Facts are the ‘coin-of-the-realm’ in a democracy, but in regard to the flawed Grand Jury report on the homeless, it seems real facts are irrelevant.
No matter which view you take in this ongoing national debate on homelessness, the job of a Grand Jury is to collect facts, real data and be committed to accuracy of investigation and reporting.
In this case they tried to bamboozle the public by gathering information from some, as yet unnamed, “deep throat” with an already committed agenda, doing more harm than good in the process.
I would like to know how the Grand Jury justifies such poor investigating. Why didn’t they contact all the organizations who work with the homeless in Nevada County, like Hospitality House, Divine Spark, Sierra Roots, CoRR, Nevada County Food Bank, Interfaith Food Ministry, Salvation Army, and Common Goals, just to name a few?
If the Grand Jury wants some facts, just ask the people who work within these organizations.
It is tragic how a biased report by the Grand Jury will be accepted as fact by a large number of people and will influence their view of reality. Once a report like this sinks in to the public consciousness it is very difficult to change.
It’s about time the public knew the truth and had some real numbers to go on. Homelessness, and all the problems that go with it, cost the taxpayers dearly.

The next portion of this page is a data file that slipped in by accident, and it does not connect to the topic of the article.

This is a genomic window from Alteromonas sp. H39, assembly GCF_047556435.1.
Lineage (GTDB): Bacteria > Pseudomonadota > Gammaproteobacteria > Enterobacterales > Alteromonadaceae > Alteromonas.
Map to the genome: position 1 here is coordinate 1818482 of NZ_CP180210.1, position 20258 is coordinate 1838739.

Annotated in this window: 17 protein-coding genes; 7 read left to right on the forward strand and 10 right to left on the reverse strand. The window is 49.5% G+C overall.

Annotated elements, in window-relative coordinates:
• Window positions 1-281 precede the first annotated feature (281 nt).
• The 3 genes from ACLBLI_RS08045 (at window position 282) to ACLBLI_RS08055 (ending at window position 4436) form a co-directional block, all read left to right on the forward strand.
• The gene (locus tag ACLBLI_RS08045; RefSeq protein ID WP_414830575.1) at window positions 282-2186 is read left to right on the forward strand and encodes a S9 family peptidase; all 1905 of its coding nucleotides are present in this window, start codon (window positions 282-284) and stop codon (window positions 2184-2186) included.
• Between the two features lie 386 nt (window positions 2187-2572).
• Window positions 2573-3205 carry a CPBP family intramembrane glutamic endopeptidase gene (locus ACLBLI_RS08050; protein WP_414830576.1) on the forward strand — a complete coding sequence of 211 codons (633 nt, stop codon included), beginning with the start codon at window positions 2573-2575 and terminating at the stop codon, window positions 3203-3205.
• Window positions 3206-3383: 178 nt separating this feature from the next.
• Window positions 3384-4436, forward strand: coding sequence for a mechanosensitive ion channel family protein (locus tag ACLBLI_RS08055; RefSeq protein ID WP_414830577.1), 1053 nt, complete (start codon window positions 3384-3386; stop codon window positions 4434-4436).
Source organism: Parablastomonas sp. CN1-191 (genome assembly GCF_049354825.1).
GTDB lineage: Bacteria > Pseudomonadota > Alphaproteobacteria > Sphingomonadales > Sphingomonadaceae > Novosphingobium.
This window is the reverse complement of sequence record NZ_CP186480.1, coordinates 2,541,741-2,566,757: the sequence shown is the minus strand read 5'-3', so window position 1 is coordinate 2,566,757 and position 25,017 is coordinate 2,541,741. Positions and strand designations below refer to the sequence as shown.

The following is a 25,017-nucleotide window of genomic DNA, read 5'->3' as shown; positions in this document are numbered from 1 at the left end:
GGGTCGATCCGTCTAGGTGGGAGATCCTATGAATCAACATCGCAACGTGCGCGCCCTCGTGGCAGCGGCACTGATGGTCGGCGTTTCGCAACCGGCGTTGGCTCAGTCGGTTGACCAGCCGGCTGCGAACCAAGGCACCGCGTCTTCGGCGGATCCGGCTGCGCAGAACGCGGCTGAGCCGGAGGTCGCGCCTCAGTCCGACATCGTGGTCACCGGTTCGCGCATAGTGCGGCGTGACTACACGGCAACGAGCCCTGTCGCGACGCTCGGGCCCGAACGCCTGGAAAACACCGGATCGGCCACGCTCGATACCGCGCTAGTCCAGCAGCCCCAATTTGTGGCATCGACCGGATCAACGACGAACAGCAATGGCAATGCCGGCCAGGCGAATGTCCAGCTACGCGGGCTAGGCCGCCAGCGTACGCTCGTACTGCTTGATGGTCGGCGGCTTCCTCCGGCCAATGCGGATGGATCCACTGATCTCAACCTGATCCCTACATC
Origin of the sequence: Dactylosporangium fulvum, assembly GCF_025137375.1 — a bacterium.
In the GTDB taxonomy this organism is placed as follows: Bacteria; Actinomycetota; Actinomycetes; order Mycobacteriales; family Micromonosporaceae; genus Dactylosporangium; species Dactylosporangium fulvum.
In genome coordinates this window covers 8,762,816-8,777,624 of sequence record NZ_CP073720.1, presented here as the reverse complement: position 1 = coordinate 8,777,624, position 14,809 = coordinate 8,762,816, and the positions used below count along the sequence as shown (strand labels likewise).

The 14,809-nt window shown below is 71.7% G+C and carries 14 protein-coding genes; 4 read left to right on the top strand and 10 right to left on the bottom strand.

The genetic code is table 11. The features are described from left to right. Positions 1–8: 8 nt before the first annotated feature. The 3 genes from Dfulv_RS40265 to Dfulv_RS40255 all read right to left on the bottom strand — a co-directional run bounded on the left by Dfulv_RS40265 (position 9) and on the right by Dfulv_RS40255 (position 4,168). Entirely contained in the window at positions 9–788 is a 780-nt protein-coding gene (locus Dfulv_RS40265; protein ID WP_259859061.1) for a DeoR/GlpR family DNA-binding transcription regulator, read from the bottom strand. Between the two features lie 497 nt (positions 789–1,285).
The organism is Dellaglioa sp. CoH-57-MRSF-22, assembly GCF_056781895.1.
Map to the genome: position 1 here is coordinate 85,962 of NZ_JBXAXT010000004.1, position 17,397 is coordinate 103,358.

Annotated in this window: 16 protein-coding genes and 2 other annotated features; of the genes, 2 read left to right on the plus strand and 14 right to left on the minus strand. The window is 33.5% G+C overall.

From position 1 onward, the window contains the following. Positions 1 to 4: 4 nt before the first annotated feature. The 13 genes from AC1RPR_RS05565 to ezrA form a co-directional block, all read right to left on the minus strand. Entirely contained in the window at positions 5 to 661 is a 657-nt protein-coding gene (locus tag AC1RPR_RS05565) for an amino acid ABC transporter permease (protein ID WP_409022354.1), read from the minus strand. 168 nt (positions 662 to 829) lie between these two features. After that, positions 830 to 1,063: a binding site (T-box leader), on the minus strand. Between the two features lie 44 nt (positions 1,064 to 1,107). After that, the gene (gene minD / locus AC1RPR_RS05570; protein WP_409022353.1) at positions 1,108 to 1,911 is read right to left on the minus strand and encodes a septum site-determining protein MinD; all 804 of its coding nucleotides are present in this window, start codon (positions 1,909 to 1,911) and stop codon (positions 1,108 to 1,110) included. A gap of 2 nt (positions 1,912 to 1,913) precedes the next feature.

However, if you support these folks in getting healthy, find housing when possible, and connect them to social services, mental health and addiction clinics, the cost to the public goes down considerably.
Utah has figured this out and finds it much cheaper to pay for housing for the homeless than continue to have them on the street.
Utah has numbers.
So, while this topic is still on the table, and concerns all the communities in Nevada County, I propose a forum where all agencies can get together and have public dialogue.
It’s time we all came together to work on solutions, instead of profiling the homeless and judging them as undesirables and undeserving of our help.
Pauli Halstead lives in Nevada City.